Belfast Telegraph

Unborn child has never been in greater danger on the island of Ireland than at the present time

Micheal Martin talks a lot about compassion for the mother, but where is the compassion for the baby, asks Alban Maginness

When can you be pro-life and pro-abortion at the same time? The answer is when you are Micheal Martin TD, the current leader of Fianna Fail. He has a way with words which mimics Humpty Dumpty in Lewis Carroll's Through the Looking Glass. There, Humpty Dumpty nonsensically remarked: "When I use a word it means just what I choose it to mean, neither more nor less."

Thus, with Micheal Martin, when interviewed on our local BBC flagship programme The View, he audaciously claimed that he was still pro-life, despite the fact he was advocating the introduction of abortion in the Republic. Not only was he advocating abortion, but abortion on a non-restrictive basis, amounting in practice to abortion on demand and, in certain cases, without any gestational term limits right up to birth.

Seasoned interviewer Mark Carruthers appeared to be incredulous about Micheal Martin's absurd position, asking him how he could square that particular circle. Micheal Martin, with the practiced coolness of an experienced politician, insulting the intelligence of the electorate by believing that the public will swallow anything, smugly reiterated his contradictory assertion.

For the record, the abortion proposals proposed by the Dail committee looking at this issue recommended unconditional abortion, to any mother, on request, up to 12 weeks. In addition, thereafter, the committee recommended that abortion be available to mothers whose health, mental or physical, was at risk.

Furthermore, a baby, who the committee described as suffering from a fatal foetal abnormality, could be aborted up to birth.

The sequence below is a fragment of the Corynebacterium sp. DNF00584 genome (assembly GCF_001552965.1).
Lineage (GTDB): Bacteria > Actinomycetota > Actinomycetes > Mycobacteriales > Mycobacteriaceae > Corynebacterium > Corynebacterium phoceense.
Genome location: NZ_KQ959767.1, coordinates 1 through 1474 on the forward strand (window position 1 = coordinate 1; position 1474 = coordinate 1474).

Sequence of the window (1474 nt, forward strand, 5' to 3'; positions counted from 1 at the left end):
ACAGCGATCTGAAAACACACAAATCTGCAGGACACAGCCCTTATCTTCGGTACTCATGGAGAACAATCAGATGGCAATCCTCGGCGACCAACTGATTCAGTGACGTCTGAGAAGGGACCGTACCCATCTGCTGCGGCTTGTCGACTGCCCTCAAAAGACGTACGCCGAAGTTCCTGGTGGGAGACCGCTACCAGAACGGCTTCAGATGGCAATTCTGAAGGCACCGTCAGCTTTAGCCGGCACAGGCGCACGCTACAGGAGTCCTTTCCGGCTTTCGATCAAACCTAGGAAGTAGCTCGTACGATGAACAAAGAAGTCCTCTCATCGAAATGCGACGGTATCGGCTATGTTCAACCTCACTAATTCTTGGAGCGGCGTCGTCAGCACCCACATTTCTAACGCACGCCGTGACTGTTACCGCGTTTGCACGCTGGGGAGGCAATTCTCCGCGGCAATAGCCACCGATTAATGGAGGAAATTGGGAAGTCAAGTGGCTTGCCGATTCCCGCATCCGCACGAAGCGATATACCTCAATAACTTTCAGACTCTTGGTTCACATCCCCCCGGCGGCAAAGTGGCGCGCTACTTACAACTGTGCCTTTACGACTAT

In short, abortion on demand, much worse than the current position in Britain, because there are fewer obstacles. The proposed legislation would make the Republic one of the most permissive abortion regimes in Europe.

Micheal Martin talked a lot about compassion for women with crisis pregnancies and he is to be applauded for that concern.

But is that compassion to be expressed by aborting the baby?

Why not provide the money, the support, the medical and counselling facilities that mother rightly requires to cope with her pregnancy?

And where is the compassion for the baby in the womb? The baby in the womb cannot talk, nor lobby, nor demonstrate in the streets and cannot defend its vital interest in being born and having a chance to live in the prosperous, 21st-century Irish Republic.

Where is the defenceless baby's rights in all of this?

Has that baby not got a basic, fundamental right to life, to be born and breathe the free air as any other human being? If not, why not?

And what about the lack of rights of a father under this new draft legislation?

Under the proposals, the father will have no rights whatsoever.

If a mother wants an abortion within, say, the proposed 12 weeks, there is nothing he can do to prevent that happening.

So, if a couple have a planned pregnancy and the circumstances suddenly change, one parent can override the father's wish to have that baby.

Surely this is fundamentally bad law?

The Fianna Fail leader has done a great disservice to the defence of the unborn baby through his unilateral commitment to supporting abortion.

Abortion diminishes all in human society, by destroying the most vulnerable and devaluing the right to life of everyone. Once you go down this road, human life loses its absolute value.

The eighth amendment in the Irish constitution is an innovative, progressive, life-affirming piece of constitutional protection that citizens should be proud of in Ireland. It is progressive, to protect both lives, and it is perverse to say that abortion is progressive.

Abortion is a serious regression, as far as human life is concerned, and it is regressive to remove that constitutional protection.

Politicians talking in doublespeak on this issue are wrong and misleading. Confused and confusing arguments do nothing to enhance a proper debate.

Micheal Martin has given credibility to the pro-abortion argument, a credibility that others could not. The people of Ireland outside the media bubble must feel betrayed by his stance.

And isn't it peculiar that the political establishment in the south have ignored 1.8 million people in Northern Ireland on this fundamentally important constitutional issue, that may be basic law for decades to come?

They have not thought it necessary to consult the views of thousands of potential future citizens in the north. So much for their commitment to creating a future "agreed Ireland".

The very night that Micheal Martin was on The View, Lord David Alton, a courageous pro-life advocate, spoke to a packed cross-community meeting in St Bridget's Parish Hall in Belfast. He ended his inspirational speech with this warning: "It has never been a more dangerous time for the unborn child on the island of Ireland."

Sadly, it is hard to disagree.

Belfast Telegraph

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